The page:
Create the right brand for yourself
Potential clients believe their projects are distinctive, and will often want a specialist to handle them. This means that you need to market yourself as the right manager for the job. Promote yourself as a “jack-of-all-trades,” and you will send the message that you might not be able to excel at specific projects. Market yourself as a specialist in a certain niche and clients will get the impression that you’re only a good fit for that one area. The trick is to build a brand that portrays your credibility for various jobs while maintaining your attraction for clients who are seeking a specialist.

Use social media
Once you’ve defined your brand, apply it to your social media profiles to emphasize your expertise. On LinkedIn, you have several options for building your brand and your credibility. Start with the Answers section of the search bar to reach out to other professionals. Answering a question that has been posted is a good way to build your credibility as an expert, and might make the poster consider hiring you in the future. Search for and join groups related to project management, and become active in discussions in the group. Not only is this an excellent way to expand your network, but you will learn about opportunities that otherwise might not have come to your attention.

Twitter is also a useful social media tool for those who are looking for work. Search for terms that coincide with your skills and abilities. Chances are you’ll turn up people looking for someone with your talents to help them with a problem, and you can then start a discussion or offer your services. Posting helpful articles for your followers can build your credibility and create the association in their minds that you are a trusted resource.

Tailor your resume to fit the job
Your resume is one of the most powerful marketing tools you have because it allows you to highlight qualifications the client is looking for. Look unflinchingly at yourself through the eyes of a potential client and ask if the package you are presenting to them meets their needs. Simply listing every job you’ve ever done is not a good way to do this. Including a lot of information that has nothing to do with the position you are applying for forces the client to read and decipher whether or not you have the skills to handle the job. It is up to you to prove that you have the skill set they need.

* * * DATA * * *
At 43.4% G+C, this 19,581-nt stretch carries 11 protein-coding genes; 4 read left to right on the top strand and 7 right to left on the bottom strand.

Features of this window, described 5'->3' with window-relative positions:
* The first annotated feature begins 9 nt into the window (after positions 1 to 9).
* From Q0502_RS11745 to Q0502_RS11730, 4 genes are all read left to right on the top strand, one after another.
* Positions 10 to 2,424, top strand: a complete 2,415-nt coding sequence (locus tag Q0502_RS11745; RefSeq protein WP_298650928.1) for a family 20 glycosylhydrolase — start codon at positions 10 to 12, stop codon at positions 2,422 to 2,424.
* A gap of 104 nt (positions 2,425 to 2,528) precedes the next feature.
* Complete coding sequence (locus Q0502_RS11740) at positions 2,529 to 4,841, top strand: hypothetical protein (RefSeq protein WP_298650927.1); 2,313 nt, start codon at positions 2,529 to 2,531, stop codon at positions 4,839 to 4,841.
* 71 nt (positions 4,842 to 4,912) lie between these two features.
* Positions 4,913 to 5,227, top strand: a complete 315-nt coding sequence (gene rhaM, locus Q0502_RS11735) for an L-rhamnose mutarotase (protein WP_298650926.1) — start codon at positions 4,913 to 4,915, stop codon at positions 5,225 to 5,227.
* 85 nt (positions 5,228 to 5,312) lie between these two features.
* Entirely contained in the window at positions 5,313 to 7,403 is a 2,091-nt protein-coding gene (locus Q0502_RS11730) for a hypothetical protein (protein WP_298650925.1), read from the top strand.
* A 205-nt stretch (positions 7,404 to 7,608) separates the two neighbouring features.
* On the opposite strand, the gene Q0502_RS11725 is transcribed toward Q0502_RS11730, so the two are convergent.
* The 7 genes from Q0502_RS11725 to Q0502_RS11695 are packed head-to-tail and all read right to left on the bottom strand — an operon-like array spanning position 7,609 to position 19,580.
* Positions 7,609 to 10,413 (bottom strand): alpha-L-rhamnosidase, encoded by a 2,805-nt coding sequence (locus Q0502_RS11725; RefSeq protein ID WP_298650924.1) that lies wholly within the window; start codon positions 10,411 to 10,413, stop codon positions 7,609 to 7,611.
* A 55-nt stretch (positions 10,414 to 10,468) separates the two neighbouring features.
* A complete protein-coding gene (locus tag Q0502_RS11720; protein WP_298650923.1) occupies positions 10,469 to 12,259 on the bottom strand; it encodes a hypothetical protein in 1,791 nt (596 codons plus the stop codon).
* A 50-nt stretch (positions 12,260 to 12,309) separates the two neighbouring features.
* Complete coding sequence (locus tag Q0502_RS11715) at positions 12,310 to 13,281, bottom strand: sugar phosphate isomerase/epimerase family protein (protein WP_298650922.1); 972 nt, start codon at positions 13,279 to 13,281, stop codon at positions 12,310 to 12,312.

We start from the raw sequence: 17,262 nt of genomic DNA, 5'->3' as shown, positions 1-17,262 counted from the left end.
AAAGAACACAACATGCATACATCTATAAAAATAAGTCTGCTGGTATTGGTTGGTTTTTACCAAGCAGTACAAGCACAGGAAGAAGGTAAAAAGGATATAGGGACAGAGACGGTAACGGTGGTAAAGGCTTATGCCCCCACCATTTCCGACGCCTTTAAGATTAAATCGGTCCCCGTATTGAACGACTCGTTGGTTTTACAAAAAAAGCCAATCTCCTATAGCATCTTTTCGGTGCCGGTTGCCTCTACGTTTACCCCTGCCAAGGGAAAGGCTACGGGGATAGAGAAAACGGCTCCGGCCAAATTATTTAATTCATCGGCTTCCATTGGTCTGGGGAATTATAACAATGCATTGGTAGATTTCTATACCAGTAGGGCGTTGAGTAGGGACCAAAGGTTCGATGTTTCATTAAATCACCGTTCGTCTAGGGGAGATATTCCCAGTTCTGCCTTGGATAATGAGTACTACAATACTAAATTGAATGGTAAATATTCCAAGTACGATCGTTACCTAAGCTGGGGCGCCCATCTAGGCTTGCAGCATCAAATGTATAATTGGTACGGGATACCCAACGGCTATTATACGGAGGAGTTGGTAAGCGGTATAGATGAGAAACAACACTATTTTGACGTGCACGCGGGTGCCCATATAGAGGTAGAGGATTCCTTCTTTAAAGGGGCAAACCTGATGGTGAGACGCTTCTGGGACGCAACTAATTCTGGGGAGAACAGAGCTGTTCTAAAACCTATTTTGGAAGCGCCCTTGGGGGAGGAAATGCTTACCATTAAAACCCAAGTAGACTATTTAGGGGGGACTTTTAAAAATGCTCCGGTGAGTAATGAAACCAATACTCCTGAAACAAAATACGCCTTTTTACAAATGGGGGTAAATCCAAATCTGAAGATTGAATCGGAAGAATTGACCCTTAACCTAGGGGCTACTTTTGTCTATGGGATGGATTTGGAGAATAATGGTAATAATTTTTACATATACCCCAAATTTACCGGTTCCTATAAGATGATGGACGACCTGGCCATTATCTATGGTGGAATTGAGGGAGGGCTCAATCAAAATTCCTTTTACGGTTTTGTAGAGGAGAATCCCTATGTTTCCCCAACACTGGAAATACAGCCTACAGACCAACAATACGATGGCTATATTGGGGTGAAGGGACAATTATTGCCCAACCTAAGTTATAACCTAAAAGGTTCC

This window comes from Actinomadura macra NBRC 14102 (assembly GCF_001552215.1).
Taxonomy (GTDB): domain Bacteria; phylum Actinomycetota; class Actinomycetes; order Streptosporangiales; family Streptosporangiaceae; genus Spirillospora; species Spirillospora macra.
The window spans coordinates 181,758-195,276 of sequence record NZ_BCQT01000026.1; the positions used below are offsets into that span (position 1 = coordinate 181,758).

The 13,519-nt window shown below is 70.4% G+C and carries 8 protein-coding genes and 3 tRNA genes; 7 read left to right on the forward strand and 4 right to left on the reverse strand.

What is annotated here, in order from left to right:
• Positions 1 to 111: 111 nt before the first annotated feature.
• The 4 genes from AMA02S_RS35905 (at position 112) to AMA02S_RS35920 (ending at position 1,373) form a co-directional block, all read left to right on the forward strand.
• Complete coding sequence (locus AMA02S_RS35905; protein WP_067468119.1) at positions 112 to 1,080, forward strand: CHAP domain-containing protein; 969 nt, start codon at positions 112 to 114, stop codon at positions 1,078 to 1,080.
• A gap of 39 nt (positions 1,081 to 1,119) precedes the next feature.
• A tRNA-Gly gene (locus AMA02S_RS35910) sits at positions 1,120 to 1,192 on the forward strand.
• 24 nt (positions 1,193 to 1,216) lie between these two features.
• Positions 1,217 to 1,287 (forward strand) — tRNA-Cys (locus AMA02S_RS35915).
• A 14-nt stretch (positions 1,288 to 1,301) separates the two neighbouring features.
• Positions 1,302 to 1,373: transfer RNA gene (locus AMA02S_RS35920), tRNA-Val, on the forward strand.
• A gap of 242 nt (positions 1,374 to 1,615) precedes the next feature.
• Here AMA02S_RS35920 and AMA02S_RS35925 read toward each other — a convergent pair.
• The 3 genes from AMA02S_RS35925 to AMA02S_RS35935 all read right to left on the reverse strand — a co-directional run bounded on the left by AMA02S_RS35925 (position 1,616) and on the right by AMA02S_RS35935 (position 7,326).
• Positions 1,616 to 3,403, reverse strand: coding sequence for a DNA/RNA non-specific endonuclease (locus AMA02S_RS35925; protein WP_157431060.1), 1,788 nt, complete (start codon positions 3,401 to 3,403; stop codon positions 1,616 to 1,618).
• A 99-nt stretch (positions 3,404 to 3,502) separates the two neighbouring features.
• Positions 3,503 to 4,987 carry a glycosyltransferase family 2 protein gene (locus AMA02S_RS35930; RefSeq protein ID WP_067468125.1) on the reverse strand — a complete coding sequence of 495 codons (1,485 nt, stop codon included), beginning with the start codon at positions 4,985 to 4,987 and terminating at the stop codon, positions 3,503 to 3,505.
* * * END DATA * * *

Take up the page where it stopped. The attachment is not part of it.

Find connections to your experience
Just as you want to make it easy for a potential client to see the relationship between your experience and their position, you have to make it easy for them to connect in-person. Explain and provide tangible examples of past experience that relate to the job being discussed. Have references readily available to provide to potential clients. References can be found not only through paid employment, but also from projects you assisted on or community/volunteer work you’ve done.

Use your resume and social media presence to enhance the brand you’ve created. By creating and honing your brand, project management positions should begin to reveal themselves to you in no time!


About the Author: University Alliance submitted this article on behalf of Villanova University’s online programs. Villanova offers online PMP certification courses in addition to articles such as project cost management strategies to help professionals advance their career opportunities.
September 1, 2011

We could all use some expert advice when choosing the best technology for our business, right? Inc Magazine has compiled a very helpful list of "The Best Back Office Software for Running Your Business". Check out the article and let us know your favorite!

Never have there been more software choices for the small business. Considering all the information you need to manage, which ones do the best job? Should you use separate solutions for different functions, or should you buy an integrated suite that can manage many aspects of your business? It depends, say the experts we talked to about back office software on the market today for SMBs. In this guide we present what we hope is a good start for SMBs investigating the best back office software.

What is the difference between front-office and back-office software?

First, though, a bit of clarification. The definition of what constitutes back-office versus front-office software is open for debate.

“There's a lot of bleed between what used to be distinct categories, and that trend is being driven by organizations having [fewer] people doing more functions, and not wanting to purchase four apps when one or two can cover all bases,” says Andrew Baker, director of service operations for SWN Communications and expert on the Focus network.

To be clear, when we say “back office” software, we’re referring to the platforms and applications that don’t interface with customers but help you manage core functions such as accounting, human resources, or manufacturing. Enterprise Resource Planning (ERP) is a term that includes many back-office functions.

“Front office” software, which we covered in July as part of our focus on the best software for SMBs, is often related to Customer Relationship Management (CRM) and is useful for managing sales, marketing, and other customer-facing data. We also include things like innovative social media tools, customer service solutions, and more as part of the "front office."

So, without further ado, we present what we hope is a good start for SMBs investigating their best back office software options.